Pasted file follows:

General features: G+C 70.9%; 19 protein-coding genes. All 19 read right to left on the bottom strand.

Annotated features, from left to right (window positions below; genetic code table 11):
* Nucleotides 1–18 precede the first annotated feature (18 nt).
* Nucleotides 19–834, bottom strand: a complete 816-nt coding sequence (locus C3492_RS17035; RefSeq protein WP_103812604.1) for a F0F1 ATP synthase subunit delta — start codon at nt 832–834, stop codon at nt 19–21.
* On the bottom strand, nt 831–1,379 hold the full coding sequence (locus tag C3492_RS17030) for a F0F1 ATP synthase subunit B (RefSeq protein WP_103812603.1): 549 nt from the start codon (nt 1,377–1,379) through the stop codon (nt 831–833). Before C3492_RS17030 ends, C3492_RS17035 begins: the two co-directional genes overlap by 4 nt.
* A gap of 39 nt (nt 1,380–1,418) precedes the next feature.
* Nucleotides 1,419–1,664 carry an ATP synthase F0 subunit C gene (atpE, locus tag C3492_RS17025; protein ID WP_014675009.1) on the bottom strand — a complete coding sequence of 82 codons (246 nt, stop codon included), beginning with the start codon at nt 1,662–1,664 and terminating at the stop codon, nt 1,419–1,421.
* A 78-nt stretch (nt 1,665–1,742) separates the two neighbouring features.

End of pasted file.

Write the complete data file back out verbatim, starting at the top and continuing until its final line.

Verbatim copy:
General features: G+C 70.9%; 19 protein-coding genes. All 19 read right to left on the bottom strand.

Annotated features, from left to right (window positions below; genetic code table 11):
* Nucleotides 1–18 precede the first annotated feature (18 nt).
* Nucleotides 19–834, bottom strand: a complete 816-nt coding sequence (locus C3492_RS17035; RefSeq protein WP_103812604.1) for a F0F1 ATP synthase subunit delta — start codon at nt 832–834, stop codon at nt 19–21.
* On the bottom strand, nt 831–1,379 hold the full coding sequence (locus tag C3492_RS17030) for a F0F1 ATP synthase subunit B (RefSeq protein WP_103812603.1): 549 nt from the start codon (nt 1,377–1,379) through the stop codon (nt 831–833). Before C3492_RS17030 ends, C3492_RS17035 begins: the two co-directional genes overlap by 4 nt.
* A gap of 39 nt (nt 1,380–1,418) precedes the next feature.
* Nucleotides 1,419–1,664 carry an ATP synthase F0 subunit C gene (atpE, locus tag C3492_RS17025; protein ID WP_014675009.1) on the bottom strand — a complete coding sequence of 82 codons (246 nt, stop codon included), beginning with the start codon at nt 1,662–1,664 and terminating at the stop codon, nt 1,419–1,421.
* A 78-nt stretch (nt 1,665–1,742) separates the two neighbouring features.